Why fire service TV shows matter: Reflecting diversity, authenticity and professionalism
TV can help to tell the story of the fire service as it really is – and as it could be
I admit it: I watch fire shows on TV.
These shows are a guilty pleasure, but they are also an important indicator of how the fire service is perceived by the general public, as well as how it wants to be seen.
Our world – on the small screen
The history of these dramatic shows began in the 1970s with Emergency!. Over the years, there have been different variations on the theme, including Code Red, Rescue 77, Third Watch and Rescue Me. Currently, four fire department-based dramas are airing on network TV: Chicago Fire on NBC, Station 19 on ABC, and 9-1-1 and 9-1-1: Lone Star, both on Fox. (Tacoma FD on truTV is a little different in that it is purely comedy in a firehouse setting.)
TV series both reflect and influence the culture in which they are created. For example:
- On Emergency!, the adventures of Johnny Gage as a Los Angeles County Fire Department paramedic had a significant effect on public awareness of the expansion of firefighters’ roles into EMS service.
- Code Red was ahead of the times by portraying a woman as an accepted and respected firefighter in 1981.
- Third Watch, which was in production when 9/11 occurred, did a fine job honoring the sacrifices of first responders in real time.
- Rescue Me frequently focused on the long-term physical and psychological effects on firefighters, especially those who served in New York City on 9/11.
This is all good. But TV fire shows have also done more harm than good at times.
3 values of focus
TV is primarily entertainment. Everyone knows this, and it is to be expected that any TV drama, regardless of its setting, will have character or plot elements that are specifically designed to get attention and keep people watching.
But such plot devices should never get in the way of telling a good firefighter-based story. The job is inherently interesting, dramatic, ridiculous, sad, funny and inspiring. Hollywood writers really don’t have to go to extremes to achieve these goals. And they should never undermine the professionalism of firefighters in doing so.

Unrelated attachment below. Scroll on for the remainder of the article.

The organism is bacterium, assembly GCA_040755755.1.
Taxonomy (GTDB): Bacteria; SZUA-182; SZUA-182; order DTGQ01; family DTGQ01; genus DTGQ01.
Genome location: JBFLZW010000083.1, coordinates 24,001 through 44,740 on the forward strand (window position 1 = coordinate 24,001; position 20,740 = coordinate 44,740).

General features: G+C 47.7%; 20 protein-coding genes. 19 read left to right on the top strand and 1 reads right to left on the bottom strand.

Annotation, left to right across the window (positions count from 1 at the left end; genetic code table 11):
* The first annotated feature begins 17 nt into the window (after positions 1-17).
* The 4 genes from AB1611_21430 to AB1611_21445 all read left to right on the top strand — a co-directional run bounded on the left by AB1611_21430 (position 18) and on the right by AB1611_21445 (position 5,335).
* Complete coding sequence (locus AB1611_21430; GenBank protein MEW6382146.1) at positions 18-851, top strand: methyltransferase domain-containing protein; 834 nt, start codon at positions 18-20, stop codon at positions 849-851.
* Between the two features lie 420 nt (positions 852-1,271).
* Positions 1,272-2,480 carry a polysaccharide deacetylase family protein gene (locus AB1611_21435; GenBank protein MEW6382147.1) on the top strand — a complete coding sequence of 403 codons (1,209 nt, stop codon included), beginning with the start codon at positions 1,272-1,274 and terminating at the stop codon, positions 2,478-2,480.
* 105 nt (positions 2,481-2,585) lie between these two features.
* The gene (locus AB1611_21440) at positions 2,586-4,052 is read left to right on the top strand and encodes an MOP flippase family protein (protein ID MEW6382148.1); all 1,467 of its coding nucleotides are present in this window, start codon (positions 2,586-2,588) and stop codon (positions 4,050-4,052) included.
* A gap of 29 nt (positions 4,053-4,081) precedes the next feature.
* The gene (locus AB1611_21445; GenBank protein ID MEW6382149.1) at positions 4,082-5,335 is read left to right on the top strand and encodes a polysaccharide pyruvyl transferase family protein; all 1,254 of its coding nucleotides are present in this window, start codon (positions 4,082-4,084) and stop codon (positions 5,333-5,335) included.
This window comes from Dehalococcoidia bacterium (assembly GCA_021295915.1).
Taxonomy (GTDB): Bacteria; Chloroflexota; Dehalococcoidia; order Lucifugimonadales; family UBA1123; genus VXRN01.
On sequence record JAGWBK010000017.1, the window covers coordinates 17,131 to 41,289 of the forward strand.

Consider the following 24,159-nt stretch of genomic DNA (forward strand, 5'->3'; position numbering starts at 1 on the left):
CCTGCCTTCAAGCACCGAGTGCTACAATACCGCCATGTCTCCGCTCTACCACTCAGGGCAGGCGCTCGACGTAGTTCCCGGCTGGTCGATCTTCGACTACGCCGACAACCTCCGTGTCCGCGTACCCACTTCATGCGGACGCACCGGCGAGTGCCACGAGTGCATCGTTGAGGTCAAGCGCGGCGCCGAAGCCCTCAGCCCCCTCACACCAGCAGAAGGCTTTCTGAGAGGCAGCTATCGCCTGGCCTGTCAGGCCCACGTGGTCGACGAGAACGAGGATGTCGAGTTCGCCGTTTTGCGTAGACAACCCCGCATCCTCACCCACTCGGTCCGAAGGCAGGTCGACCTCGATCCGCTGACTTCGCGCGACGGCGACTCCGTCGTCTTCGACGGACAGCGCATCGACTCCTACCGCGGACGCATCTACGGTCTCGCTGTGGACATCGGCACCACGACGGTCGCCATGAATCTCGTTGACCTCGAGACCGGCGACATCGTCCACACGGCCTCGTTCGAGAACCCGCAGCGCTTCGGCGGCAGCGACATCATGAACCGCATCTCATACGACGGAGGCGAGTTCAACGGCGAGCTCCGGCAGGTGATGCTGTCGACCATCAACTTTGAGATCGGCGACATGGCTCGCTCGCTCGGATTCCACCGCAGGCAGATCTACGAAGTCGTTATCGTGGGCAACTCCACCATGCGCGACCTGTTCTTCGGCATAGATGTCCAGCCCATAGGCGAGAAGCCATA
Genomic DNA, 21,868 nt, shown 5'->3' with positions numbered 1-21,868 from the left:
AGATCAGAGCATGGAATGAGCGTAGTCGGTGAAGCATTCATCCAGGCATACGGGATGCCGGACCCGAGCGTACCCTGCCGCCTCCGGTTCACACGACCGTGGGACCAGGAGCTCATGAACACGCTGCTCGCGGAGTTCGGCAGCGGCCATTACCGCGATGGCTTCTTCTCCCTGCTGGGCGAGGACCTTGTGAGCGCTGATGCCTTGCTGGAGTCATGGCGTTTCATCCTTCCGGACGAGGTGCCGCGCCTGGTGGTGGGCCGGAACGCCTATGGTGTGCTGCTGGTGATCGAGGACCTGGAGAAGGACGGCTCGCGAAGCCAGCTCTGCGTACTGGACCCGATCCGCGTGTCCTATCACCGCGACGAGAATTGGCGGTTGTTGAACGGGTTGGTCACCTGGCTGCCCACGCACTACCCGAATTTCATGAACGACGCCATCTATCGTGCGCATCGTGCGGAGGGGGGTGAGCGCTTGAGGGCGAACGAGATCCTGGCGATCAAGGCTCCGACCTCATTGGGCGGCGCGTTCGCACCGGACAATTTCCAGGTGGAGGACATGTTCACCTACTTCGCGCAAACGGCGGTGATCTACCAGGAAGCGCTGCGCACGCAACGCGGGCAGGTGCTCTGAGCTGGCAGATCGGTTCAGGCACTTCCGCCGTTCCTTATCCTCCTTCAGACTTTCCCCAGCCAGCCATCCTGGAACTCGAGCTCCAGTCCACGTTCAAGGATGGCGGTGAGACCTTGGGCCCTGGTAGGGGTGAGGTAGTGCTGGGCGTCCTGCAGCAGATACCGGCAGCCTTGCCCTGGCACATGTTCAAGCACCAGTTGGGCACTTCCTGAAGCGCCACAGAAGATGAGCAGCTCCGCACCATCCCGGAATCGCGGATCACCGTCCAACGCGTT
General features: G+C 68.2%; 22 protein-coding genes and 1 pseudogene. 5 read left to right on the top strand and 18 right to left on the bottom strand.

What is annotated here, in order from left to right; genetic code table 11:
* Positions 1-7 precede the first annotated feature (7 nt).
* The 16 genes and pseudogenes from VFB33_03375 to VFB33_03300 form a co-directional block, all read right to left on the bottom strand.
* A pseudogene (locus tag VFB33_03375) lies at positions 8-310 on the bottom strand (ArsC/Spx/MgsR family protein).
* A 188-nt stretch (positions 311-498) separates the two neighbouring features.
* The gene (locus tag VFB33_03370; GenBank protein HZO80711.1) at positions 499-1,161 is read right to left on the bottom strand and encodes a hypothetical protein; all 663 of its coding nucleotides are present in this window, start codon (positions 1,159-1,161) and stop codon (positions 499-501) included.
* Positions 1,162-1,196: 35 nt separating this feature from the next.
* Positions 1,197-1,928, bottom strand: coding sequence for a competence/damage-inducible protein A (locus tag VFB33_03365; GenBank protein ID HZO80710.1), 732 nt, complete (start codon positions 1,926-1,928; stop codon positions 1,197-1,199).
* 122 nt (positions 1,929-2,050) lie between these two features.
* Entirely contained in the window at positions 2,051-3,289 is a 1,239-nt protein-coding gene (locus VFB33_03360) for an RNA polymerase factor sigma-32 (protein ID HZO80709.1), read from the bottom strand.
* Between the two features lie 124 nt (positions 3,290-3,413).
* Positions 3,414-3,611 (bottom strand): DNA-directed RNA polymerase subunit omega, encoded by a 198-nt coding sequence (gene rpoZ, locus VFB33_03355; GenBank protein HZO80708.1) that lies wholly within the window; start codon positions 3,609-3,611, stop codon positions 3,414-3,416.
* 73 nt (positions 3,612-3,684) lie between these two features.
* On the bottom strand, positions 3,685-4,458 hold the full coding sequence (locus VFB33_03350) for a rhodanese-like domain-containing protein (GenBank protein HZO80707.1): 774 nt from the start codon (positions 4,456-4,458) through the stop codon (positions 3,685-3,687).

To truly succeed and lead, beyond just gratuitously entertain, fire-based TV shows should consider three values: diversity, authenticity and professionalism.
Diversity: Regarding diversity, current fire TV shows are doing a good job. The crews portrayed are diverse in terms of race, ethnicity, sex, religion and sexual orientation, in fact even to a greater degree than the actual current fire service. The shows also make an effort to include different personality types, interests and back stories among their main characters.
Authenticity: This is a bigger challenge. Although there will always be some poetic license in TV scripts about any profession, there is no need to deliberately and dangerously misrepresent how the job is done. For example, firefighters assigned to a rig for a shift cannot just walk away from that assignment, telling coworkers to “cover for me.” Few, if any, firehouses have mixed-sex locker rooms. Firefighters don’t casually bring family members and friends to work with them. Company officers don’t have the power to hire or fire members of their crews.
Professionalism: Professionalism is a real concern, and one that has often been handled badly by TV dramas. I want to see TV firefighters wearing seatbelts and proper PPE; I want to see them following reasonable (if occasionally overly heroic) strategies and tactics; I want them to conduct themselves as the professionals they are in their interpersonal relationships on duty. This is not to say that firefighters, on TV and in real life, don’t sometimes behave badly. That is part of the authentic experience of firefighting. But to normalize that behavior for the sake of entertainment is not acceptable.
One program that seems to have learned from its early mistakes is Fox’s 9-1-1. I wrote harshly about that show when it first aired, but I continued watching, and am happy to say that the current iteration has moved away from its first worst instincts toward a much better product. The show has had some very good episodes that portray firefighter experience (“Hen Begins,” as one example) and also episodes that depict firefighter culture in both an entertaining and authentic way (the recent “Jinx” comes to mind).
Tell the true story
Some people will say that it doesn’t matter how TV portrays firefighters – it’s all just entertainment anyway, and everyone knows it isn’t real. But everyone doesn’t know this. Most people will never have a close encounter with a firefighter or spend a shift in a fire station. They don’t know what it’s like to run 30 calls in 24 hours, or to respond to the fourth suicide in a week. The general public wants to like and admire firefighters, but they are also open to understanding them. In this regard, TV can help to tell the story of the fire service as it really is and as it could be.
Editor’s note: What’s your all-time favorite fire/EMS TV show? Share in the comments below.